At a Thursday hearing on the impact of the Trump administration’s tariffs against China, the American Chemistry Council (ACC), an industry group representing over 190 U.S. chemical companies, informed the International Trade Commission that imports of Chinese chemical products have instead grown continuously since the tariffs took effect in June 2018. Over $35 billion worth of chemicals were imported from China in 2021, and Chinese companies now make up a larger share of U.S. chemical imports than they did when former President Donald Trump took office in 2017.
Per the ACC, the Trump administration failed to account for American manufacturers’ reliance on intermediate products exclusively produced in China. “China is the primary source of many valuable inputs to U.S. chemical manufacturing processes, and for which few or no alternatives exist,” an ACC representative said. “It would take years, and billions of dollars, to build manufacturing capabilities for these inputs in the United States or other countries.”
Dyes stand out as some of the most notable examples of vital Chinese imports impacted by chemical tariffs. For U.S. manufacturers to produce Red 57, a red pigment commonly found in many cosmetic products, they must import 3-hydroxy-2-naphthoic acid, also known as BONA, from China. BONA is exclusively produced in China, forcing American manufacturers to bear the higher costs associated with importing these critical Chinese-made inputs for their final products.”
“Despite the attention given to the industry by the federal government in recent years, chemical companies are warning that tariffs are hurting their ability to invest new capital in their supply chains and innovate on issues like climate change. They also worry that it will slow job growth and hinder the Biden administration’s broader efforts toward restoring resilience in the supply chain while only contributing to higher costs for consumers.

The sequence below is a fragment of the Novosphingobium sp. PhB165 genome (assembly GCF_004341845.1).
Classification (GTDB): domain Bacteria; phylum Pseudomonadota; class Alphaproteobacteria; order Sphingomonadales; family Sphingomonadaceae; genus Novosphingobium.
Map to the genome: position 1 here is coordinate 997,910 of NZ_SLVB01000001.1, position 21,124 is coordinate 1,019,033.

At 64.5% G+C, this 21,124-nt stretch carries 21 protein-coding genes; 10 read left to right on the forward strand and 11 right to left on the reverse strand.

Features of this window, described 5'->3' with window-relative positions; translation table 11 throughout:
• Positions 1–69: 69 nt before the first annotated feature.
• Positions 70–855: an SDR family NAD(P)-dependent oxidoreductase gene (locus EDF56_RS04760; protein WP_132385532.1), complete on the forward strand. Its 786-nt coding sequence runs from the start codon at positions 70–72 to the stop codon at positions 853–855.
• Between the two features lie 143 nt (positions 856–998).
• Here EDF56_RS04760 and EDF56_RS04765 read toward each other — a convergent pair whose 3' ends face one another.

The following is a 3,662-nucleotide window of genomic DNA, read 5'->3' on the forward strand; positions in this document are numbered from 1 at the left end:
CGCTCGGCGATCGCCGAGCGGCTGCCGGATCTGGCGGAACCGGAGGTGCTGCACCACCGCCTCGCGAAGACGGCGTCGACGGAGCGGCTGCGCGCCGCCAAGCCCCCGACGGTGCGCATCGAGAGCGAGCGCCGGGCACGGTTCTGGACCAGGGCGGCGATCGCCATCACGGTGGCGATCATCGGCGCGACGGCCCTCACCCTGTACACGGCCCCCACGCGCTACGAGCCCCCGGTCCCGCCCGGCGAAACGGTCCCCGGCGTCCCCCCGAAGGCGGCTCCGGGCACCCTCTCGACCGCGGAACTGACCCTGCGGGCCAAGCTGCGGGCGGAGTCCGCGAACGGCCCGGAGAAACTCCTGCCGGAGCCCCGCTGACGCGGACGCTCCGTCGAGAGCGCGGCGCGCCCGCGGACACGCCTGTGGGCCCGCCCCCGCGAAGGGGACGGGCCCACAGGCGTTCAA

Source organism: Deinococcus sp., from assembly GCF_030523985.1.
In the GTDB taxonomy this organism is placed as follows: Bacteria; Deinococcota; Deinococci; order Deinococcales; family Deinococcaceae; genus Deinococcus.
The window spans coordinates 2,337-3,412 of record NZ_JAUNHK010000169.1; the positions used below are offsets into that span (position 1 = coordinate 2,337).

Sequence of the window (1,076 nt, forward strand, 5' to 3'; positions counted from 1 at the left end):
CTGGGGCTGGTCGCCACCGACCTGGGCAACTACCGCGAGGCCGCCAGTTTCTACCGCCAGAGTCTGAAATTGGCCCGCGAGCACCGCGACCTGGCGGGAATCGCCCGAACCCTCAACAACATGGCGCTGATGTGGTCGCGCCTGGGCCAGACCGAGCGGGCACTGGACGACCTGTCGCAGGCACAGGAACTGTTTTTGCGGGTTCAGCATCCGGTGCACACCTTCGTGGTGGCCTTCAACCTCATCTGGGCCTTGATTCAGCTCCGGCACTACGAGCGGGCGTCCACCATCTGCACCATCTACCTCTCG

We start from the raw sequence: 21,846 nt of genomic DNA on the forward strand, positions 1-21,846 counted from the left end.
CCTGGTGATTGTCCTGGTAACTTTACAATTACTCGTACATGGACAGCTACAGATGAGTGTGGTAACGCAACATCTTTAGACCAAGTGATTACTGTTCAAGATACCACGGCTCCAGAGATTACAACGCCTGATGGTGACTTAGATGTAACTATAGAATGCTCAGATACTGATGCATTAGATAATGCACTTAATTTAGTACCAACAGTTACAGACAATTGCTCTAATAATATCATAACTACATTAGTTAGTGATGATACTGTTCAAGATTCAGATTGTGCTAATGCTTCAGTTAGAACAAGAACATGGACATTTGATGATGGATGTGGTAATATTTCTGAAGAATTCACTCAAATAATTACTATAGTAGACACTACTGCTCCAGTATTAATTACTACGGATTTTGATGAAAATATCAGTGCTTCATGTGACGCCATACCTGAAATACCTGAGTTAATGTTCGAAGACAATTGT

“[T]ariffs are clearly not working for the chemicals and plastics sector,” the ACC said in their testimony. “[They] are making the United States a less attractive place for jobs, innovation, and plant expansion.””
“Lou’s failure to send for his son was caused not by deadbeat-dad indifference but the vagaries of the viciously racist Chinese Exclusion Act of 1882, the only immigration law in American history to target a particular ethnicity by name. The Exclusion Act made it nearly impossible for Chinese workers to bring their wives and kids to America. Charles Chiu became eligible to emigrate to the United States only with his father’s death.
And the absence of his family had left terrible scars on Lou. In a letter to one of his American friends who had been drafted during World War II, Lou noted that the man’s kids were doing fine and added: “As you know, I always love children … It’s really too bad that I can’t have my kids with me, I’d be willing to give everything that I got and plus 20 years of my life to have them with me now.””
“By now, the early history of Covid-19 is well known, if not clear in its details. The virus was first detected somewhere around Wuhan, in Hubei province, then appears to have entered the Huanan Seafood Wholesale Market, from where it infected many others. Doctors in Wuhan first noticed the novel coronavirus in December and began exchanging urgent warnings. Local government authorities set out to silence them; some were detained and made to sign documents admitting wrongdoing.
Meanwhile, Wuhan officials went about business as usual, which included a disastrous Lunar New Year banquet attended by about 40,000 families. Soon, many more thousands around Wuhan were infected, with hundreds dead or dying, including ophthalmologist Li Wenliang, who had been punished for trying to raise the alarm.
Realizing it was in the firing line not just for running the nation that had unleashed the deadly virus on the world but also for ignoring, covering up and denying its spread, China’s Communist Party moved into damage-control mode. This included suggesting it was the United States that was responsible for the virus.
Chinese state media regularly tweet propaganda”